Isn’t it kind of strange that one of the most important days of your life — the day you were born — is nothing but a blur to you? You don’t remember any of it! Of course, that’s to be expected, since you were so new to the world and didn’t even know how to talk, walk, or read yet!

Ever since that day, you’ve probably celebrated the anniversary of that day once each year. What are we talking about? Your birthday! You know, that day when you get cake, ice cream, and all those presents?

Would you believe that some people actually celebrate TWICE each year? Not only do they celebrate the anniversary of the day they were born, they also celebrate six months later on their half birthday!

What brought about such craziness? Is it a desire for more presents? An excuse to have another party? Or are there some valid reasons to celebrate half birthdays?

Before we get to the reasons, let’s take a look at how half birthdays are calculated. Yes, some math is involved, so put on your thinking caps.

There are a couple of ways to calculate half birthdays. The first — and easiest — is simply to keep the same number of the birth date and add six months to it. For example, if your birthday is January 13, then your half birthday would be on July 13.

Of course, this easy method doesn’t always work, because not all months have the same number of days. For example, an August 30 birthday would become February 30 — a day that doesn’t exist!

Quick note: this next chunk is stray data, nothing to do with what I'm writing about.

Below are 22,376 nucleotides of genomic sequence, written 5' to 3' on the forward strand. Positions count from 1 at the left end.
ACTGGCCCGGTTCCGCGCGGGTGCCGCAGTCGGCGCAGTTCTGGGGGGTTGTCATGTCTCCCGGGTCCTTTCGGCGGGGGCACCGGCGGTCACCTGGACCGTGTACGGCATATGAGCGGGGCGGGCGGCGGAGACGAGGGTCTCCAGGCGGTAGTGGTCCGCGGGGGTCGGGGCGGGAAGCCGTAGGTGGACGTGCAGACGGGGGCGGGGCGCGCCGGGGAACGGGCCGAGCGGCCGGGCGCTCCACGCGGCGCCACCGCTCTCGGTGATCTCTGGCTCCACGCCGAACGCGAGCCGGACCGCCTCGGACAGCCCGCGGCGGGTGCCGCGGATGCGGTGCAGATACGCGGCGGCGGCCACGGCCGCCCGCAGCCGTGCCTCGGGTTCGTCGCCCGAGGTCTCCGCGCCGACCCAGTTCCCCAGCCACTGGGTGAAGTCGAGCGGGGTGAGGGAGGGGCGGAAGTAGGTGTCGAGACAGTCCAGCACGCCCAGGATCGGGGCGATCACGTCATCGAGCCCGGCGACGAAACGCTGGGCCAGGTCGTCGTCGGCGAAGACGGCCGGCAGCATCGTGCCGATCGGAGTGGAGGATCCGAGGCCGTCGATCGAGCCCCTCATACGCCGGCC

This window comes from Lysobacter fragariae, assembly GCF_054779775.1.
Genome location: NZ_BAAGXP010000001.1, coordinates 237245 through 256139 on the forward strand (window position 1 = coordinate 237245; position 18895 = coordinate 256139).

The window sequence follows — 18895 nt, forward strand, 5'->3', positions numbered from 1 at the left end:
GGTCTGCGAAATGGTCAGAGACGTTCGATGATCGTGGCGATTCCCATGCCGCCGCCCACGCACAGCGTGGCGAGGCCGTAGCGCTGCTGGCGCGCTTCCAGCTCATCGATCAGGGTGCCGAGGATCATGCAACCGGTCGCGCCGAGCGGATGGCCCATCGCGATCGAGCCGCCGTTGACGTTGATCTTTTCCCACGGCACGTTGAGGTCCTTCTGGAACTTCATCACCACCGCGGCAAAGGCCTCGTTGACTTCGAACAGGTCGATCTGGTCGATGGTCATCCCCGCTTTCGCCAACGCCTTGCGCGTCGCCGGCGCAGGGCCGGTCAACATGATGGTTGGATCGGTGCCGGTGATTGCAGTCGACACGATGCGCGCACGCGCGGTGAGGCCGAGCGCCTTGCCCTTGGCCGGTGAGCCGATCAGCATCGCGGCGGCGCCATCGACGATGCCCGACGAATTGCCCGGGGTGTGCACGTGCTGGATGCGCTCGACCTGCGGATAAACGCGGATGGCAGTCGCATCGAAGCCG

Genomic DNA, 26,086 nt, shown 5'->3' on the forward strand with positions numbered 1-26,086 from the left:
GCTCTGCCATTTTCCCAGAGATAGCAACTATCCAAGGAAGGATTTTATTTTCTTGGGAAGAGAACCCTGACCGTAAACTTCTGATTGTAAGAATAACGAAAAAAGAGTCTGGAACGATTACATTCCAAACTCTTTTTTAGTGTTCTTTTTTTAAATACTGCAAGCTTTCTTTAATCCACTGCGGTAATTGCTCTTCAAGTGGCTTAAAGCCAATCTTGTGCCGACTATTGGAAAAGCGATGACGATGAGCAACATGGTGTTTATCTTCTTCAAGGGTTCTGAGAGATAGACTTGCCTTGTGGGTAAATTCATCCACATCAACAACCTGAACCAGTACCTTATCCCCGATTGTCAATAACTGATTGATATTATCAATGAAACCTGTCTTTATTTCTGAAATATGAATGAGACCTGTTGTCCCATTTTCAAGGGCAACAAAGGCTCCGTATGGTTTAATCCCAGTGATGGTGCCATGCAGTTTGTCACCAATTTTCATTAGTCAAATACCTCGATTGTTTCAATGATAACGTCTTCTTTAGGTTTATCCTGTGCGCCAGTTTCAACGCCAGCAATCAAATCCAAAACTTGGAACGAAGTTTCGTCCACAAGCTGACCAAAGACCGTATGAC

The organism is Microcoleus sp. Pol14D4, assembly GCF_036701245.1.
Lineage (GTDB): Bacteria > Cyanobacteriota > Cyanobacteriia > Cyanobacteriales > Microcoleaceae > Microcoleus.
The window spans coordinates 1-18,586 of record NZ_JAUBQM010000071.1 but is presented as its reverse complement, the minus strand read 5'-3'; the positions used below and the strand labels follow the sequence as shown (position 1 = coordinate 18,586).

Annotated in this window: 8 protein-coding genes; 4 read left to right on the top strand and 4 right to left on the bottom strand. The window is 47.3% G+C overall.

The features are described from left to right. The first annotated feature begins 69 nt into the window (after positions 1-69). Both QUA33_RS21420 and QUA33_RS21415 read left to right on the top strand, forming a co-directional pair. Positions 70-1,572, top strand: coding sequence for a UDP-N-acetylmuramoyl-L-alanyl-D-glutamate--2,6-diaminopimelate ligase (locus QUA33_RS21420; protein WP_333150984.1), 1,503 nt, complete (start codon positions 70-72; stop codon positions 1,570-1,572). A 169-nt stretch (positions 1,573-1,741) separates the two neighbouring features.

If you want to be really precise, you need to add half the number of days in a year to your birth date. In a normal year, this means adding 182.5 days. In a leap year, you would add 183 days. If this sounds too complicated, don’t worry. There are plenty of websites that will do the work for you!

So what about those good reasons for celebrating half birthdays? For starters, consider kids. As they grow, six months can mean huge milestones. It can be a special time to celebrate with them as they grow up, because they grow up all too fast!

Half birthday celebrations can also be great for those people whose regular birthday might be overshadowed by a nearby holiday, such as Christmas. Likewise, kids whose birthdays fall in the summer might enjoy celebrating their half birthdays, so that they can share their joy with their friends at school.

Half birthdays aren’t the only special “birthdays” that some people celebrate, though. Adopted children sometimes celebrate both their actual birthday (the day they were actually born) and the day they were adopted. Do you have any other special “birthdays” that you and your family celebrate?

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Tomorrow’s Wonder of the Day is a real cut-up. We think it’ll have you in stitches!